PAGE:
WASHINGTON – A nominee for the Federal Energy Regulatory Commission on Thursday sidestepped Senate Democrats’ request to recuse himself from voting on energy pricing policies he helped draft as a senior Energy Department official.

FERC nominee, Bernard McNamee is a senior Energy Department official who previously represented electric and natural gas utilities in Virginia.

Democrats on the Senate Energy and National Resources Committee were concerned of his support for the Trump administration’s policies to provide subsidies for coal and nuclear plants. In January, the FERC rejected the Grid Resiliency Pricing Proposal that McNamee co-wrote. Critics said the pricing plan would have favored the nuclear power and coal industries.

Sen. Tina Smith of Minnesota asked McNamee about renewables as a viable energy option.

McNamee responded that the FERC’s role is not to pick and choose, saying the “market decides what’s the right resource.” Smith reminded the committee that tax incentives play a role to “favor certain fuels.”

Sens. Ron Wyden of Oregon, Catherine Cortez Masto of Nevada and Angus King of Maine asked McNamee repeatedly to recuse himself from matters relating to the Grid Resiliency Pricing Proposal. In response, McNamee said he would talk about it with FERC’s ethics lawyer.

King said he was “surprised and disappointed” that McNamee would ask for advice on “something so clear.”

Early on in the meeting, a protester was arrested for publicly addressing Chairman Sen. Lisa Murkowski, R-Alaska, calling McNamee a “cheerleader for the fossil fuel industry.”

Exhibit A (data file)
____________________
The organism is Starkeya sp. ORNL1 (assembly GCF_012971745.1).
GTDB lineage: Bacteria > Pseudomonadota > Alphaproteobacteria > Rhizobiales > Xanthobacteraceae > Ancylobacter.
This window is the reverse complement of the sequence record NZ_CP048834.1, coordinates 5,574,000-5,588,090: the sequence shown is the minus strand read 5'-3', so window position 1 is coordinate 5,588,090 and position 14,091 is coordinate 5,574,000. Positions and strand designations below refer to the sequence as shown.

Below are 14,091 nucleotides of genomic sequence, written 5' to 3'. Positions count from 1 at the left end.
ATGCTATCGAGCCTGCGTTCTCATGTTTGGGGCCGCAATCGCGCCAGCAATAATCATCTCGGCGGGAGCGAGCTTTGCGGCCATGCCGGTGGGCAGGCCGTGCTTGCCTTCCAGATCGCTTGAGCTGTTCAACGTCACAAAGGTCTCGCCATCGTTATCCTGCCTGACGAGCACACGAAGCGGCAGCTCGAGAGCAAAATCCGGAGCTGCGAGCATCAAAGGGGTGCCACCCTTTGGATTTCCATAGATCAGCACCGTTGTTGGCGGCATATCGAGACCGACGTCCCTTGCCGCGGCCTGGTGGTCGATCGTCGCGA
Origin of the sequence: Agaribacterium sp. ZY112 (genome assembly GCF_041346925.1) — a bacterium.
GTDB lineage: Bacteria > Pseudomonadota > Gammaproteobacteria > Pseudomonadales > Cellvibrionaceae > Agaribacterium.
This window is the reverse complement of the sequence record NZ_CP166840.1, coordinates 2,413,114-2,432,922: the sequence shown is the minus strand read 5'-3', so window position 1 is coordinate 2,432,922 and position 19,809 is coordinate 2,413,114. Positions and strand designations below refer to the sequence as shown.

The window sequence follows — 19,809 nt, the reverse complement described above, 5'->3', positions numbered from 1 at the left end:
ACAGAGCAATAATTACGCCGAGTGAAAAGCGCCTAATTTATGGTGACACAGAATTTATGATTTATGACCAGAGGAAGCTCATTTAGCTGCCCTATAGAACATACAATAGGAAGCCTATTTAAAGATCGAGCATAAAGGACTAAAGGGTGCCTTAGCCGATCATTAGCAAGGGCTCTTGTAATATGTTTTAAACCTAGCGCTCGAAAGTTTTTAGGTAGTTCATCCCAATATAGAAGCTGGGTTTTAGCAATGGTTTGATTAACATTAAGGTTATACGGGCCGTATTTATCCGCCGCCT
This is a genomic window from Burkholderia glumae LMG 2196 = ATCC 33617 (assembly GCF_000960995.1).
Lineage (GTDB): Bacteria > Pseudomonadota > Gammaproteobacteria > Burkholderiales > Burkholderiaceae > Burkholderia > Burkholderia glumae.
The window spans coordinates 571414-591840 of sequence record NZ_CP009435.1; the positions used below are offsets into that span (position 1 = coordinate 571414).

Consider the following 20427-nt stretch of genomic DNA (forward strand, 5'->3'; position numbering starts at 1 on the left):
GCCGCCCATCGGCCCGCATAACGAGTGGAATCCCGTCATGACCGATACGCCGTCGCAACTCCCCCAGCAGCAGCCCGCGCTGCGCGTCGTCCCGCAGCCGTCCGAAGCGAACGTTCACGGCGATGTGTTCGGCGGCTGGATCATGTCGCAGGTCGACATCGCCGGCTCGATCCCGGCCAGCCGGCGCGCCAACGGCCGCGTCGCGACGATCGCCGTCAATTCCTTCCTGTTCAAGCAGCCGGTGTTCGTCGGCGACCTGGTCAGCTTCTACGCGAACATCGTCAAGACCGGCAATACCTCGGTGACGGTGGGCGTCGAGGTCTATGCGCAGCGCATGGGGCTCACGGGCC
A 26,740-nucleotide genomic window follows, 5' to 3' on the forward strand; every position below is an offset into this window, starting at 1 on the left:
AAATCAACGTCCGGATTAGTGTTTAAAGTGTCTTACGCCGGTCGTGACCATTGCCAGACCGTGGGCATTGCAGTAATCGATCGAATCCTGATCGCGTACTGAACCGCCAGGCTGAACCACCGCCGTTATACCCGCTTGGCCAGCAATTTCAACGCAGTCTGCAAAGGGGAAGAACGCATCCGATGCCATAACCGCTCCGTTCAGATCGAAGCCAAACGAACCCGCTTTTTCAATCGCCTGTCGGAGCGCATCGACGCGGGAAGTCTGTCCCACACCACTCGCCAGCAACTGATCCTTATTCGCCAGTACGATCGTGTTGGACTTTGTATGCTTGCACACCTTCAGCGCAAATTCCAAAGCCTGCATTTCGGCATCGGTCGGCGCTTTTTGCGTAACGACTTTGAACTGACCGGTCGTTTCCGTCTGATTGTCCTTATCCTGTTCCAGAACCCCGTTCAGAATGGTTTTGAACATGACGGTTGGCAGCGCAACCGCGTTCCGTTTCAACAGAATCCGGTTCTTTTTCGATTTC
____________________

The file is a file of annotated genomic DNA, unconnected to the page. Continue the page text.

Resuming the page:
“Vote no on McNamee,” he said as police escorted him out of the room.

McNamee told the committee that he would strive to be an “independent arbiter” and “look at the law and past to make those decisions.”

The committee also considered the nominations of Rita Baranwal to be assistant secretary for nuclear energy at the Energy Department and Raymond David Vela to be National Park Service director.

If confirmed, Vela would be the first Latino to head the National Park Service Director in its 102-year history.

One of Vela’s priorities would be “starting at the top” to implement more transparency and accountability. There have been repeated instances of sexual and workplace harassment in the National Park Service. He believes “there’s more to be done.”

Wyden demanded specific changes Vela would make before he would vote to recommend his confirmation.

With 20 years in the industry, Baranwal said one of her priorities would be to make the next generation of nuclear energy more financially feasible.

Baranwal also said that the voices of communities are important to consider but final decisions rest with federal officials.

Committee members left with mixed feelings about McNamee but most seemed to support Baranwal and Vela. The next step is for the committee to vote on whether to recommend each candidate for a confirmation vote by the full Senate. No date has been set.